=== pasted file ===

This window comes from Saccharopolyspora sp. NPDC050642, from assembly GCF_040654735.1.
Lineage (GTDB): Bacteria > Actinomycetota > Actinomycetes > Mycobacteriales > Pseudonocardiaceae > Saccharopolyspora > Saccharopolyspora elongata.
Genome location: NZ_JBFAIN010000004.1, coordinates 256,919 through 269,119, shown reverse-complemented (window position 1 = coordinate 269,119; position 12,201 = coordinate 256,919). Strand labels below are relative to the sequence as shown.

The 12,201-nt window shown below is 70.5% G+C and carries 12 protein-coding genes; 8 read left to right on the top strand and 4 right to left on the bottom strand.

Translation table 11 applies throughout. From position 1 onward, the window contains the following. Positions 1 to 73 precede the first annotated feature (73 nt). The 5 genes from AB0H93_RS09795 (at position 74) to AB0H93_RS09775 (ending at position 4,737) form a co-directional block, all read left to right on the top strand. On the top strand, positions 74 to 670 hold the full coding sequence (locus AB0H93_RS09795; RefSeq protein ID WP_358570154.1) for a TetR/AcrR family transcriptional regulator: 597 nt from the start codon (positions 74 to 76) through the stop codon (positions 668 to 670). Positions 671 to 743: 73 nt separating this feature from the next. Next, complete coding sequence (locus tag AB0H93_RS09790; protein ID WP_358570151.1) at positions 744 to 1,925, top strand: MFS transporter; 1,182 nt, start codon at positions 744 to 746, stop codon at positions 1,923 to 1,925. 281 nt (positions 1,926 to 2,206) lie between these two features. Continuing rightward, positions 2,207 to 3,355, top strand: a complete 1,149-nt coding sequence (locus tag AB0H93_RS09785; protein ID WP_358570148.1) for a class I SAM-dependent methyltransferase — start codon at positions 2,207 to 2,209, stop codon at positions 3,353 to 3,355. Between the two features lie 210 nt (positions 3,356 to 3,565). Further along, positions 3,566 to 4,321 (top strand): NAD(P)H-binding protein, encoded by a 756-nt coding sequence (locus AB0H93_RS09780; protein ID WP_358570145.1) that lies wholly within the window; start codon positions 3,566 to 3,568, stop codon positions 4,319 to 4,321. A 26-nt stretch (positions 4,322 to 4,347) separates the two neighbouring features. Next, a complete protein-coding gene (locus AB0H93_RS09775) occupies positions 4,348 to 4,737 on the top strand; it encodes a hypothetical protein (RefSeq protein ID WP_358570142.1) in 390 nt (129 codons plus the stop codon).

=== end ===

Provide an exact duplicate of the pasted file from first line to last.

This window comes from Saccharopolyspora sp. NPDC050642, from assembly GCF_040654735.1.
Lineage (GTDB): Bacteria > Actinomycetota > Actinomycetes > Mycobacteriales > Pseudonocardiaceae > Saccharopolyspora > Saccharopolyspora elongata.
Genome location: NZ_JBFAIN010000004.1, coordinates 256,919 through 269,119, shown reverse-complemented (window position 1 = coordinate 269,119; position 12,201 = coordinate 256,919). Strand labels below are relative to the sequence as shown.

The 12,201-nt window shown below is 70.5% G+C and carries 12 protein-coding genes; 8 read left to right on the top strand and 4 right to left on the bottom strand.

Translation table 11 applies throughout. From position 1 onward, the window contains the following. Positions 1 to 73 precede the first annotated feature (73 nt). The 5 genes from AB0H93_RS09795 (at position 74) to AB0H93_RS09775 (ending at position 4,737) form a co-directional block, all read left to right on the top strand. On the top strand, positions 74 to 670 hold the full coding sequence (locus AB0H93_RS09795; RefSeq protein ID WP_358570154.1) for a TetR/AcrR family transcriptional regulator: 597 nt from the start codon (positions 74 to 76) through the stop codon (positions 668 to 670). Positions 671 to 743: 73 nt separating this feature from the next. Next, complete coding sequence (locus tag AB0H93_RS09790; protein ID WP_358570151.1) at positions 744 to 1,925, top strand: MFS transporter; 1,182 nt, start codon at positions 744 to 746, stop codon at positions 1,923 to 1,925. 281 nt (positions 1,926 to 2,206) lie between these two features. Continuing rightward, positions 2,207 to 3,355, top strand: a complete 1,149-nt coding sequence (locus tag AB0H93_RS09785; protein ID WP_358570148.1) for a class I SAM-dependent methyltransferase — start codon at positions 2,207 to 2,209, stop codon at positions 3,353 to 3,355. Between the two features lie 210 nt (positions 3,356 to 3,565). Further along, positions 3,566 to 4,321 (top strand): NAD(P)H-binding protein, encoded by a 756-nt coding sequence (locus AB0H93_RS09780; protein ID WP_358570145.1) that lies wholly within the window; start codon positions 3,566 to 3,568, stop codon positions 4,319 to 4,321. A 26-nt stretch (positions 4,322 to 4,347) separates the two neighbouring features. Next, a complete protein-coding gene (locus AB0H93_RS09775) occupies positions 4,348 to 4,737 on the top strand; it encodes a hypothetical protein (RefSeq protein ID WP_358570142.1) in 390 nt (129 codons plus the stop codon).